And here we are for round two of my #PokeNOM recipes on The Gluttonous Geek!
Last week I took you on a romantic culinary trip to Paras. This week I’ll be cooking up another Pokémon : Farfetch’d! You’ll notice I have a little bit of a trend here. When it comes to pokémon , I like to think in terms of Charles Darwin and his famous Glutton’s Club where he and his naturalist friends would set out to dine on “birds and beasts which were before unknown to human palate”. While some may think of pokémon as cute creatures that speak only their name and battle for gyms and candy, I also like see them as delicious snacks housed in hyper-dimensional bento balls.
The Farfetch’d, a rare pokémon , is a wild brown duck who fights off his enemies with a leek (or spring onion). Conversely, he also defends it with his life as he uses leeks as nesting material and an emergency food source. He is very particular about which of these tasty vegetables is worthy enough to wield as his own personal Excalibur.
The Pokedex says they cannot live without their leek, but this pokémon is also rare because they are so darn tasty — especially with leeks. Pokémon fans even theorize that the inspiration behind this creature is the Japanese saying “Kamo ga negi wo shotte kuru”, translated to “A duck comes bearing green onions” – meaning “surprising, but convenient”. I have to agree. You’d think a creature trying to avoid extinction would be wise enough to not offer its predators side-dish suggestions?
So I decided to take the Farfetch’d on its word and make up some seared duck breast, then sear and caramelize some sliced leek in duck fat to go along with it. I then paired it with a rice cake also seared in duck fat, and the made a plum wine sauce thickened with a roux of duck fat and brown rice flour to slather on top.
The crazy thing is that you will have a ton of duck fat still left over after making this recipe. Do not toss it! Cooks call this stuff “liquid gold”, it’s so darn good. I intend to cook up some brussels sprouts in some with some orange zest sometime this week, actually. I know Chef Teddy over at Battle & Brew has also used it to make Poutine and Funnel Cakes. Do not, for the love of the culinary gods, pour this ingredient down the drain!
When you cut into this tasty morsel, it will be pinkish inside. This is perfectly acceptable and recommended. Duck is considered waterfowl, not poultry. Where birds like chicken or cornish game hen will make you sick if undercooked, duck is more like steak in nature. You don’t want to cook it all the way through or it’ll become tough and flavorless. Besides, how else will I get to show off the beautiful Damascus steel chef’s knife my husband made me for my birthday?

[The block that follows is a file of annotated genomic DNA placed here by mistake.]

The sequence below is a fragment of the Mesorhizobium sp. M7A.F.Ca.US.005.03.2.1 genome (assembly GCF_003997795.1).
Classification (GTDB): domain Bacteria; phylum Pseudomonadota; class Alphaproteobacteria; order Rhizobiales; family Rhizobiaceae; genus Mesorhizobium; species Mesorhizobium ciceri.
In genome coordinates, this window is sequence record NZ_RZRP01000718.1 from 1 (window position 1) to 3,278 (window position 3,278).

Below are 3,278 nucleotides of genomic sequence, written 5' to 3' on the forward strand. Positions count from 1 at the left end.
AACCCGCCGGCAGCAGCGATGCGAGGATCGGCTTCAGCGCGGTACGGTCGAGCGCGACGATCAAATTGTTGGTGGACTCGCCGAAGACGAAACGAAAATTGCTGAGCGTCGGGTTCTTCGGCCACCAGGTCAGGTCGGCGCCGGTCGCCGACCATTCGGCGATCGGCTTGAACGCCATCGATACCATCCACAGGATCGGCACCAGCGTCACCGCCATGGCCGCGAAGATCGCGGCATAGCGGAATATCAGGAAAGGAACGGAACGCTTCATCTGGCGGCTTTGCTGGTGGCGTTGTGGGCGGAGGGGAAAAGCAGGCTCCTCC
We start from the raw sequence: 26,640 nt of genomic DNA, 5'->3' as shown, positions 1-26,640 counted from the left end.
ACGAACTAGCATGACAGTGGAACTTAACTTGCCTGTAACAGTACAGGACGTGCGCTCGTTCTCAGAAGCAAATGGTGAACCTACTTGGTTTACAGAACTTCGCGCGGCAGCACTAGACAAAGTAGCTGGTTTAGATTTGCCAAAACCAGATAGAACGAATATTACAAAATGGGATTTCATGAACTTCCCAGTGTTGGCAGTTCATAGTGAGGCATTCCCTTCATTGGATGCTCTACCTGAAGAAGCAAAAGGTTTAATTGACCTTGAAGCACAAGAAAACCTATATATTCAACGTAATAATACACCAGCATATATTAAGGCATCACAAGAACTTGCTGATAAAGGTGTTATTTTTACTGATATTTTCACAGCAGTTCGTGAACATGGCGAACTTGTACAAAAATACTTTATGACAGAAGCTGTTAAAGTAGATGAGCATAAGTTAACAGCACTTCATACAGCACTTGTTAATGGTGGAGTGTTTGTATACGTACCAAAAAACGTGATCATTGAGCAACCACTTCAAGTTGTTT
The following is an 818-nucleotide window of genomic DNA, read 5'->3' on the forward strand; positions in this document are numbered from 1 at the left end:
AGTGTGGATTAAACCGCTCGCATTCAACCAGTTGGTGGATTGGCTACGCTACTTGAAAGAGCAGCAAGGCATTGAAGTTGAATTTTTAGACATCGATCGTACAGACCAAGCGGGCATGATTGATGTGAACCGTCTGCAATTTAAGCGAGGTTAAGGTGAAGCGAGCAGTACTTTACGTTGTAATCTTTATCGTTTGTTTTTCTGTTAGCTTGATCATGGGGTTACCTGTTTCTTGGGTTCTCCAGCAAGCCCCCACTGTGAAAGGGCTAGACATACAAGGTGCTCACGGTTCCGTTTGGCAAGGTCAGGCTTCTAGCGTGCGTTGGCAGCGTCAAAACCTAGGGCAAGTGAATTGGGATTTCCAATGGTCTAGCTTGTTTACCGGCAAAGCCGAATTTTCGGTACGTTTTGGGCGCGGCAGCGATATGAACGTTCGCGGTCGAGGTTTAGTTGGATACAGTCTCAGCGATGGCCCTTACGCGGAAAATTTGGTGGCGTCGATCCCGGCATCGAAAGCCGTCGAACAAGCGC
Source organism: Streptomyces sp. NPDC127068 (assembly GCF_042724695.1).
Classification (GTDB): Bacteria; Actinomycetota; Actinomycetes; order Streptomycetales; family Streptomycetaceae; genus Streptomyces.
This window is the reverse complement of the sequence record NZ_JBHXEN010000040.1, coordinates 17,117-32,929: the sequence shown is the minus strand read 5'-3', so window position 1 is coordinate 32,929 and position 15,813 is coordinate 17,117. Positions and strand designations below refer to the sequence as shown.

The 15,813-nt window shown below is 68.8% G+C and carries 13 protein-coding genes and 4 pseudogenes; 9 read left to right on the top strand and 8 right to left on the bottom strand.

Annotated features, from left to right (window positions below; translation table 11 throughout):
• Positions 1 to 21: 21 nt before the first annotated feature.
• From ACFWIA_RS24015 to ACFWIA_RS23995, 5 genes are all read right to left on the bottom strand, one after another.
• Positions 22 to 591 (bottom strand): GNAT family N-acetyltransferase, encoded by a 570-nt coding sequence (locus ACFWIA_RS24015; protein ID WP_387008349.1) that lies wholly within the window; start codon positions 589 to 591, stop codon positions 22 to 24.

Now…shall we have some surprising, convenient, but far from far-fetched in taste Farfetch’d?
Seared Farfetch'd with Leeks & Plum Wine Sauce
Equipment: microwave, large oven-proof skillet, medium skillet, small saucepan, stovetop, oven, tongs.
- 4 duck breasts
- kosher salt
- black pepper
- 1 large leek, white and light green parts sliced into 1/4-inch thick coins
- kosher salt
- duck fat
- plum wine
- 2 cups cooked long grain rice
- 2 tablespoons brown rice flour
- 1 egg
- 2 tablespoons rice vinegar
- 1 tablespoon sugar
- 1 tablespoon kosher salt
- duck fat
- duck fat
- 1 tablespoon sugar
- 3 tablespoons brown rice flour
- 1 1/2 cups plum wine
- 1-2 tablespoons soy sauce (to taste)
- 1/2 teaspoon garlic powder
- 1/4 teaspoon ground ginger
- 1/2 tablespoon sugar
- Preheat the oven to 400° F
- Start making the rice cakes by heating a dish with the sugar, rice vinegar, and salt in the microwave on high for about 30 seconds. Place the rice in a mixing bowl and drizzle the vinegar mix over it. Mix thoroughly with your hands. Add the egg and flour and mix again. Form four patties with the rice and set aside.
- Lightly score the fat top of the duck breasts in a criss-cross pattern with a sharp knife. Heat the oven proof skillet on the stove top on medium. Place the duck breasts fat side down and let it render for about six minutes. Reserve 3/4 cup of duck fat in measuring cup or dish and drain most of the rest into a clean, sealable jar for future use. Sear on the other side for a minute.
- Turn the breasts back on the fat side and place the skillet in the oven to roast for another 7 minutes. Remove from the oven when finished and let duck rest on a cutting board for at least 5 minutes. Tent with foil to keep warm if you need more time to cook the other components. Drain the fat from the large skillet into the jar.
- While the duck is roasting, heat up 4 tablespoons of duck fat in the medium skillet. Carefully place each rice patty in the fat and press lightly with a spatula.When the patties browned and release easily, flip and brown the other side. Place a rice cake in each serving bowl and cover to keep warm.
- While the patties are cooking, heat the saucepan on another burner with 3 tablespoons of duck fat and whisk in the brown rice flour for the sauce. When the slurry thickens and bubbles, pour in the plum wine and other sauce ingredients. Whisk to mix thoroughly and reduce heat to low. Adjust soy sauce and sugar to taste.
- Heat the medium skillet up again with the remaining reserved duck fat (about 2-4 tablespoons). Add the leeks, a pinch of salt and pinch of sugar. Flip the leeks when they start to soften and brown on the other side. Add a splash or two of plum wine to deglaze the skillet and cook until the liquid has soaked up. Distribute the leeks among the serving bowls.
- Cut each duck breast along the grain and add to the bowls. Remove the sauce from heat and drizzle some on the duck. Serve.